Clearly, it is the responsibility of the Trustees to make payments out of the Charitable Trust’s annual income and not to put themselves in a position of having to draw down on its asset base. The accounts for 2012 show an income of £4995 and expenditure of £4356 (which included £1900 of support grant).

This left a narrow margin of just £599 after the Trustees had effectively re-invested £2000 of interest from our investment funds designed specifically for charities.

The hard, and unwelcome, facts are that our Charitable Trust has been fortunate in recent years because the annual income has just about covered its annual outgoings – Mr Micawber would have approved of this financial management! However, the Trustees warn that this situation is unlikely to continue for much longer.

Why the pessimistic outlook?

The age profile of the Guild members is steadily rising; the number of retired members and the growing number of self-employed journalists (who do not have the backing of a large publishing house to help during a period of illness) is growing. Thus the number of members and their families who may find themselves in hardship is almost certainly growing and demand on the Trust in future years could be considerable.

And so, like a pension fund, the reserves must be built up to withstand whatever happens to the global economy (interest rates and financial markets in particular) and to cope with the misfortunes of the membership.

I made reference earlier to the 200 Club and this is where Members and Friends of the Guild can make a significant difference. One share costs £10 per annum (collected by bank standing order) and gives subscribers one chance to win in each of two prize draws every year. At each draw there is a £250 first prize, £100 second prize and two £50 prizes.

There is a maximum limit of 10 shares that each individual can hold and this, of course, improves chances of a win.

There are currently 74 members holding a total of 185 shares. Given that we currently have more than 500 Members and Friends of the Guild I think that there is considerable scope for improvement – don’t you agree?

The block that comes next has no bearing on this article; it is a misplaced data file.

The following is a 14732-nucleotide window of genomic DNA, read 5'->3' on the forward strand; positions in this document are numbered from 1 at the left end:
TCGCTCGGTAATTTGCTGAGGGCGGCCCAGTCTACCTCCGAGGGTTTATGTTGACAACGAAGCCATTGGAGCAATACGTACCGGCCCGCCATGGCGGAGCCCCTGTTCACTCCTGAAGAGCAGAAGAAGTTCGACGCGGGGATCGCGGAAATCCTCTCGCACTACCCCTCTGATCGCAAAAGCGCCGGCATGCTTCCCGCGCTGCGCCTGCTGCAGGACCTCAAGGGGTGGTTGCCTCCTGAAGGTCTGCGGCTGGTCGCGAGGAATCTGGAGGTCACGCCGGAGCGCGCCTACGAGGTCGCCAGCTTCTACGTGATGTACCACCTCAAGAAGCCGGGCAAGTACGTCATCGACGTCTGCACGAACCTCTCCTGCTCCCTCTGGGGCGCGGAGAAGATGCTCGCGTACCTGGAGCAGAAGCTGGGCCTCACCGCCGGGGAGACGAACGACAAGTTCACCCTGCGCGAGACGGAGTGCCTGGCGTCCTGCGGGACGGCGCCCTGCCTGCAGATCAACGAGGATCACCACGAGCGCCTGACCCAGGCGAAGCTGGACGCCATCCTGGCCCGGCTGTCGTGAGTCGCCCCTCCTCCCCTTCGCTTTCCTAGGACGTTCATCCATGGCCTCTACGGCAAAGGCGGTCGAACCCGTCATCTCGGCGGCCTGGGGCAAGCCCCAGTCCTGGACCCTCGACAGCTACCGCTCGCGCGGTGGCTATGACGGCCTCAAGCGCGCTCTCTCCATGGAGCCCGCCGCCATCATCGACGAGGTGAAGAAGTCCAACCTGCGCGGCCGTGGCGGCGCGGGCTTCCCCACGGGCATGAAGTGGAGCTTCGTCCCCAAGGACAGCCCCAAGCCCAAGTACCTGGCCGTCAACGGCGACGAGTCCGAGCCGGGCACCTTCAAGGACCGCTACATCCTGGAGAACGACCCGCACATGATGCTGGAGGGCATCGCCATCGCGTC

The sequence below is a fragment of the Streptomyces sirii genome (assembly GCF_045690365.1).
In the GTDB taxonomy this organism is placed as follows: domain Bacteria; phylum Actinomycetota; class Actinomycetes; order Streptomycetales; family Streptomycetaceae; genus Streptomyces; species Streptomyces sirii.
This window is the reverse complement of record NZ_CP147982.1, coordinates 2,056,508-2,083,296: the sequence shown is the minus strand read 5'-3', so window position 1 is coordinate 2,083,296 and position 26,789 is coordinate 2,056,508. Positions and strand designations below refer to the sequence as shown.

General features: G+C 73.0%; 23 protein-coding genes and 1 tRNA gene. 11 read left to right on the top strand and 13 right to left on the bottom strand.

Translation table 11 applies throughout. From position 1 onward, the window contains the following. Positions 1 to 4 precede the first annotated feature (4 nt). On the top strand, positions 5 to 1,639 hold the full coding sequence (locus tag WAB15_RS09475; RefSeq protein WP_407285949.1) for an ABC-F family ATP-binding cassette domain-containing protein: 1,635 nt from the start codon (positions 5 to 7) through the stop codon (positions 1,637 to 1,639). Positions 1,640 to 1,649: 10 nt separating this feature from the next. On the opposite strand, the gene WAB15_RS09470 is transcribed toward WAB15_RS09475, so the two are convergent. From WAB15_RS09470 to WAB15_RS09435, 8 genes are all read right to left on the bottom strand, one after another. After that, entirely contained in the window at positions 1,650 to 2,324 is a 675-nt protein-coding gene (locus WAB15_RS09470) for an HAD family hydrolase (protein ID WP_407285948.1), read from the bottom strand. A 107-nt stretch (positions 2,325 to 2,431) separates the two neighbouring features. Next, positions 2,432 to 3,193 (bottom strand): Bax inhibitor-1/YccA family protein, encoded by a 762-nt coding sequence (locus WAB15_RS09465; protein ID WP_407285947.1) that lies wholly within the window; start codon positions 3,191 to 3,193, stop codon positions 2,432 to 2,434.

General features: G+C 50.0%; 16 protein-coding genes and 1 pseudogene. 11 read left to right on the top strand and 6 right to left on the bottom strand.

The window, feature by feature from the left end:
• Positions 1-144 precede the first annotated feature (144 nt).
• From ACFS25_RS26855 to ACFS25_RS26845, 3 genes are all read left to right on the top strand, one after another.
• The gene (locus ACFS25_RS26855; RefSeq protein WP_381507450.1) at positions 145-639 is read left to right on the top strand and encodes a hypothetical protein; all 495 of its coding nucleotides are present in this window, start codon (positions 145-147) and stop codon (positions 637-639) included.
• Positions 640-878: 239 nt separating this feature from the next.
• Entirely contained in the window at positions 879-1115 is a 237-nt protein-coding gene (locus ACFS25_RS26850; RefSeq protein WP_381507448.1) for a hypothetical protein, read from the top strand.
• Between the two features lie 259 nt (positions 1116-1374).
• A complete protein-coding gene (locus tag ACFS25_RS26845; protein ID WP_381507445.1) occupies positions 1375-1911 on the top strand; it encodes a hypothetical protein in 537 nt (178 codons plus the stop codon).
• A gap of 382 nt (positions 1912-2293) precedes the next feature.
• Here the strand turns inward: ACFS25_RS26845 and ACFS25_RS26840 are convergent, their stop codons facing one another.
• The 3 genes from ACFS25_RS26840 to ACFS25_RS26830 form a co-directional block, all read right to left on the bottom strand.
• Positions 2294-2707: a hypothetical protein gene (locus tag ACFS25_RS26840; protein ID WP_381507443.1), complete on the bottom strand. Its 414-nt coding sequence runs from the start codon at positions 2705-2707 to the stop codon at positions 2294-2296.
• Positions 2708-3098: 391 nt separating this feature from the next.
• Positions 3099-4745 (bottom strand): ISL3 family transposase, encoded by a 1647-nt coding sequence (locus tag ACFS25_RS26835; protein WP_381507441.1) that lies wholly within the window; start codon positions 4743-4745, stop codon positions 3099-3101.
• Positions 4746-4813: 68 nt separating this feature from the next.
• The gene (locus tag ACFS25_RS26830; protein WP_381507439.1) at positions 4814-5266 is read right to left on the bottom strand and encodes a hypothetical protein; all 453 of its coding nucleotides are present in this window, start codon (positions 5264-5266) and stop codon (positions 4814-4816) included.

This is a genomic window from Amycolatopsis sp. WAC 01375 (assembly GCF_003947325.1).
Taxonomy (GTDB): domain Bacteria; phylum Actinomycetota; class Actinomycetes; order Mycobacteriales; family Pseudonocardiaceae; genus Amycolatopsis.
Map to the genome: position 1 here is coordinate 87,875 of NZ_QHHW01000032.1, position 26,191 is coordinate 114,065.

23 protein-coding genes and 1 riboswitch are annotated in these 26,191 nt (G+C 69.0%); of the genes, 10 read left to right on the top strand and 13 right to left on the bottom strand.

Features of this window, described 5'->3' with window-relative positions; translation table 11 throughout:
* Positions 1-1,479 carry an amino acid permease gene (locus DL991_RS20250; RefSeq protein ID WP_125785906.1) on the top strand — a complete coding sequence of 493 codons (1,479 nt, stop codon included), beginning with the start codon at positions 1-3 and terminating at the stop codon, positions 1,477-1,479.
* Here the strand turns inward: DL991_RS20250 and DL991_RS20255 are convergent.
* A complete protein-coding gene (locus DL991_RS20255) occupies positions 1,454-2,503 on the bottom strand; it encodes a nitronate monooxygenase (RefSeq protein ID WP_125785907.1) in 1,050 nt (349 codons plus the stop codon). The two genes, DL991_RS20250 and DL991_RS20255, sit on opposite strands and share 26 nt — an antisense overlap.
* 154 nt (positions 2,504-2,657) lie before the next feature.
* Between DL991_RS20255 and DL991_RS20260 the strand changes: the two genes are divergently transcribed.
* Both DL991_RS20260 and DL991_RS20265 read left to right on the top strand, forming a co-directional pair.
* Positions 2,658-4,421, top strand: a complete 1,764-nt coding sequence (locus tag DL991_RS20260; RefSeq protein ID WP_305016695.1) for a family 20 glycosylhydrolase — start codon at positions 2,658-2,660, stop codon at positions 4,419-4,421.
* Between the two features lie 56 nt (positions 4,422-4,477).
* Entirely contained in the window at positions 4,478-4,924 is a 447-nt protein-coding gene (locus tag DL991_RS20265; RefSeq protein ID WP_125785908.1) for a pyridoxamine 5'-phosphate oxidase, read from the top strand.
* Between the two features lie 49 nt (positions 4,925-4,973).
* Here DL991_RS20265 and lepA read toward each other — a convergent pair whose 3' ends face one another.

Imagine how we could ease the Trustees’ financial concerns if we were to double, treble even, the number of 200 Club members. Remember, as with lottery giving and Premium Bonds, there are chances (very good odds, at that) of winning something in return for your generous support.

The next draw will take place at the Harvest Luncheon on Thursday, October 10 – and you could be in that draw. Details of how to become a member of the 200 Club can be found on the Guild’s websiteor by contacting me or Trust treasurer, Diane Montague.

I have been impressed by the work undertaken by the Charitable Trust, so much so that – first, I have become a member of the 200 Club; and second, I have volunteered to succeed another Guild stalwart, John Allan, and become the 200 Club membership secretary – so much for my resolution to keep a low profile!

I hope that in this short article you can see the valuable and unsung work that is being undertaken by the Charitable Trust. This is our trust; more than that, it is your trust.

Sadly, there is a distinct possibility that some of you reading this today will require the support of the Charitable Trust in years to come. Join me and the existing 74 members in helping to secure a more stable financial base for our Charitable Trust.”
Clive Rainbird